Covert Human Intelligence Sources? Do they send a bloke down the pub to befriend you and trick you into revealing that you watched telly last night?
So many questions, so many inadequate answers from Capita, the BBC and the regulator.
> At best, *at best*, you're checking bus schedules
Or train times - since the ToCs have decided to cancel most of their services based on the mere threat of snow.
On the plus side, snow-plough trains will be able to run unhindered because there will be nothing else on the line.
Re: Drone makers rush
> Members of BMFA affiliated clubs should be able to continue flying as at present, and presumably to operate small drones on the club fiend if the club allows it.
Is having a 'club fiend' a requirement of the BMFA or does model flying attract that kind of person naturally?
Re: More FAKE News: Truth is Manned Helicopter Hit Static Tree and had Rough Landing
> So what's with the drone? The heli pilot should have gone UP, something his aircraft could do better than a drone. The down draft from the helicopter would have likely driven the drone down, increasing the separation.
If the helicopter was so low that it hit a tree then it's entirely possible that the drone came towards them at a higher altitude and was going to pass overhead. The instructor would then be acutely aware that the downdraft would suck the drone into the rotors, which might explain his hasty reaction. There's not enough info in the story as reported to say for sure.
Re: We develop for Apple and Android
Mmmm.... not convinced our app runs that well on a washing machine. It does require a touch interface and a GPS unit. If we can find a washing machine that has this, we'll try and port it across.
Yes, but imagine how soft that interface would feel with the right conditioner...
Thank-you for such a specific link. It seems very clear. Except that the extradition treaty between the EU and the US makes no provision for refusing an extradition request because of any previous extradition. So I'm not clear why Sweden is making such a definite statement.
Confusingly https://www.gov.uk/government/uploads/system/uploads/attachment_data/file/117679/european-arrest-warrant1.pdf does require that consent - but only for 45 days (article 28).
However Sweden has made a clear statement, so I'll concede that the judge was right to say that Assange wouldn't be further extradited without the agreement of the UK.
"If he were to hand himself in and serve out a sentence for skipping bail, and was then extradited to Sweden, the UK authorities would have no further control whatsoever: he wouldn't be on UK territory and he is not a UK citizen"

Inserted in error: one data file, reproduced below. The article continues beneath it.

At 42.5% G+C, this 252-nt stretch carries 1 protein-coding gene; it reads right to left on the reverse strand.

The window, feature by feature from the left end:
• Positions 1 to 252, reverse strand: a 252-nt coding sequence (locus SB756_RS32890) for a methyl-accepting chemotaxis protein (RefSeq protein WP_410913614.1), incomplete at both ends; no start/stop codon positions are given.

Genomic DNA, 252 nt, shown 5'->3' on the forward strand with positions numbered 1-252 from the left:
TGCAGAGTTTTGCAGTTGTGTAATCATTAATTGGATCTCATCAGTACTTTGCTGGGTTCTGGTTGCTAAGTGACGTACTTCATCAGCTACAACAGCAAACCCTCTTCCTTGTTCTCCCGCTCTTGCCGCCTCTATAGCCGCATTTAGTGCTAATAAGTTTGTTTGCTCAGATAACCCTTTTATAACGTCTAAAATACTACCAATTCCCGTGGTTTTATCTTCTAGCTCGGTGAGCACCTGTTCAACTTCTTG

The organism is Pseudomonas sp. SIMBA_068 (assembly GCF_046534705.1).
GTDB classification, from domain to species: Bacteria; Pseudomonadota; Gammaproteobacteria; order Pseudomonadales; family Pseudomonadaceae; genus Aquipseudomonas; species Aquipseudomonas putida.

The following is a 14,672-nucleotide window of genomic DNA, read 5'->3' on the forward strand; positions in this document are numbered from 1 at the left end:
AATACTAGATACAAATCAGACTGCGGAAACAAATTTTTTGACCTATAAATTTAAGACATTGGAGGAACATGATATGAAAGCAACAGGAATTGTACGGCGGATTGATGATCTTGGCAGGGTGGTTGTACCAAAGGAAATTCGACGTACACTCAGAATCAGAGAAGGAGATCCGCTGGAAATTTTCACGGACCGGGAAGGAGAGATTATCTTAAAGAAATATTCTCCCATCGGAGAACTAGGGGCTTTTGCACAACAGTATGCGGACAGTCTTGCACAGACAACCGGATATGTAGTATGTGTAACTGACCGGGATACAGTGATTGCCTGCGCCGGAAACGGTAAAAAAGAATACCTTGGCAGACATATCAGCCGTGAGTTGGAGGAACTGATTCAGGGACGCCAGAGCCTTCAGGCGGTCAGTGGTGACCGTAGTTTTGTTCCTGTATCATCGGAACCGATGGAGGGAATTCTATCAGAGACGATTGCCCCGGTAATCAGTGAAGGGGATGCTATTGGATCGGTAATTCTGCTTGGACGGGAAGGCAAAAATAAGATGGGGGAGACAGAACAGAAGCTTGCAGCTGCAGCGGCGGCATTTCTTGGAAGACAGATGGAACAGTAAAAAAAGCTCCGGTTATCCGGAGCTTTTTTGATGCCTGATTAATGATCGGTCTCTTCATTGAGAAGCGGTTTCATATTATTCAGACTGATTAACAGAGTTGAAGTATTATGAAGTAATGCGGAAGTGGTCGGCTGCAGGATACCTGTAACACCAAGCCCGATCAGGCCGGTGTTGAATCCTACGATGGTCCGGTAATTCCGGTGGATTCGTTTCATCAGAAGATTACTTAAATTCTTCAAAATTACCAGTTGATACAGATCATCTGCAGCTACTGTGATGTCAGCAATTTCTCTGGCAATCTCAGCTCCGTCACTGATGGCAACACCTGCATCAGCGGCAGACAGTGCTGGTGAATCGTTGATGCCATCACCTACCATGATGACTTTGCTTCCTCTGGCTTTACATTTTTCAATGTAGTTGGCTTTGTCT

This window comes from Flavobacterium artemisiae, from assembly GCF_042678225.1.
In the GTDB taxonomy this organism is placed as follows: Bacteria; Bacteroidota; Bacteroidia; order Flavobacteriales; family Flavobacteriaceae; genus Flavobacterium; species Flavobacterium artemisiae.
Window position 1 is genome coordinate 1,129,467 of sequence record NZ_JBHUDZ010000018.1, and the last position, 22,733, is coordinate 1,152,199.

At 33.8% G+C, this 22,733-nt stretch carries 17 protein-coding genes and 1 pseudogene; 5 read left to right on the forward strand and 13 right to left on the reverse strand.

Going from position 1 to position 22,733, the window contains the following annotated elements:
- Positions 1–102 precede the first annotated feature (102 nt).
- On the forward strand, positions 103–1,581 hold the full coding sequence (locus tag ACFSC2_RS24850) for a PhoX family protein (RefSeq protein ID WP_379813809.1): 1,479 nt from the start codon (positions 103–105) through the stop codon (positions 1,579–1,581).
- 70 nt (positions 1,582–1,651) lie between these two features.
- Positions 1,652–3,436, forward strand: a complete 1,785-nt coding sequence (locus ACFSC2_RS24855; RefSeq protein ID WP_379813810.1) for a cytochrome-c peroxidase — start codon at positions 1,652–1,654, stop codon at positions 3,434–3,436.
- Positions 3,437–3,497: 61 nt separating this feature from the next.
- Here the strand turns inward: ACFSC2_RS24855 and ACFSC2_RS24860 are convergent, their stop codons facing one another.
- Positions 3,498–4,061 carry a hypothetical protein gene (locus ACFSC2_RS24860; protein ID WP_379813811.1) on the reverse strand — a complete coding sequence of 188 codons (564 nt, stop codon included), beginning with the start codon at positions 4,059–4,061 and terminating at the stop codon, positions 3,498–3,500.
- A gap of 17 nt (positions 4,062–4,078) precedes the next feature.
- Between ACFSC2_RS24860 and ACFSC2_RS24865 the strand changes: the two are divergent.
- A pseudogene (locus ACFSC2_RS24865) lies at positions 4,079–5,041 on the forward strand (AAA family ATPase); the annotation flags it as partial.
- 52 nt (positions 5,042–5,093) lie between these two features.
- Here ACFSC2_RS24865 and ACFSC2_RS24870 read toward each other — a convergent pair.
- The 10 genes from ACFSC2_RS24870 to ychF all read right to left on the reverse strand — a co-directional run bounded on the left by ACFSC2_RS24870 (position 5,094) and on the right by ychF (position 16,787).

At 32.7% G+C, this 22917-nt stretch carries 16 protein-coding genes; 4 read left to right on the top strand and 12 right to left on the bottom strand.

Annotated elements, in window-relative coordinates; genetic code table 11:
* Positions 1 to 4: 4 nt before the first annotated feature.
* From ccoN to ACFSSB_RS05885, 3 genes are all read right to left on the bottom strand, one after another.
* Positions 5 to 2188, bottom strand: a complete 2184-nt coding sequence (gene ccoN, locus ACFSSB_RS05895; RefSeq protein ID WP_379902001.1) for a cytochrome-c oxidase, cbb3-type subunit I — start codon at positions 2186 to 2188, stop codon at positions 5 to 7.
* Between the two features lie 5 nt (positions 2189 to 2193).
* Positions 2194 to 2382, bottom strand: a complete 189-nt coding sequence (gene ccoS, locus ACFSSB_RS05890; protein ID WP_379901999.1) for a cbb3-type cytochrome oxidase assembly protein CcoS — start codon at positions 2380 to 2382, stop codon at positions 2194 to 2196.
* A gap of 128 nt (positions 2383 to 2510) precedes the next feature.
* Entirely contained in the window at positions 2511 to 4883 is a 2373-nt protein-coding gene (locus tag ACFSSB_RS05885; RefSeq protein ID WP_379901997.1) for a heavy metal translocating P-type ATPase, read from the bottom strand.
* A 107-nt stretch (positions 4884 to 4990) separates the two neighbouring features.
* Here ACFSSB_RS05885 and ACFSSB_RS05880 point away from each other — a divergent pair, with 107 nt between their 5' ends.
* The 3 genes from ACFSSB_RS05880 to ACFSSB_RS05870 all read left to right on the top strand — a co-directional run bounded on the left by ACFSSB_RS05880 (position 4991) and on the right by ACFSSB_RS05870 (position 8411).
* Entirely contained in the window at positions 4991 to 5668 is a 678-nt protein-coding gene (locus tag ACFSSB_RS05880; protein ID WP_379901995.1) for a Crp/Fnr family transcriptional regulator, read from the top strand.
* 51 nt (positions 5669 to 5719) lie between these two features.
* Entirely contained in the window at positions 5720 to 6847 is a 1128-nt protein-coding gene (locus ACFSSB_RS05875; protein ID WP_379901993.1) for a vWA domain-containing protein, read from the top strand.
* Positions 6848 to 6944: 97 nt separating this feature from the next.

Absolutely wrong. It is a feature of international law called the Doctrine of Speciality, which Sweden have acknowledged: https://www.aklagare.se/en/nyheter--press/media/the-assange-matter/kan-assange-utlamnas-fran-sverige-till-usa/
There is also the fundamental principle of non-refoulement.
Doctrine of Speciality applies only to criminal offences committed in the country the person is being extradited to and named in the extradition request. There is nothing covering the expectation of a subsequent extradition request from a 3rd country.
Also the quote from the Swedish authorities that you link to states:
Every extradition case is to be judged on its own individual merits. For that reason the Swedish government cannot provide a guarantee in advance that Julian Assange would not be subject to further extradition to the USA.
Non-refoulement, assuming you mean if or when Assange eventually gets to Sweden, doesn't apply because it covers the return of refugees/asylum seekers to the country they came from - and Assange won't have come from the US to Sweden.
If you mean from the UK to Sweden then it doesn't apply because Assange is not requesting asylum from the UK (but from Ecuador).
> You mean the sources that Assange doesn't protect because he's too lazy to properly redact the documents?
It was a journalist from The Guardian who blabbed the password allowing anyone access to the leaked material. Up until then the documents were being properly redacted.
(Other sources available if you care to Google)
> You have somehow missed the rest of what she said. The point was also that if he were sent to Sweden and the Americans requested his extradition, the UK would have to agree to it before it could happen.
I agree that she said that but it is patently nonsense. If he were to hand himself in and serve out a sentence for skipping bail, and was then extradited to Sweden, the UK authorities would have no further control whatsoever: he wouldn't be on UK territory and he is not a UK citizen. The idea that the UK would be consulted and asked to approve any subsequent extradition request made to Sweden by the US is nonsense.
> No, she really doesn't. Her business is Law, not prognostication. What on earth makes you think she reads El Reg in the first place, and values your opinion in the second?
Doesn't what? Or do you mean "hasn't" as in hasn't missed the point?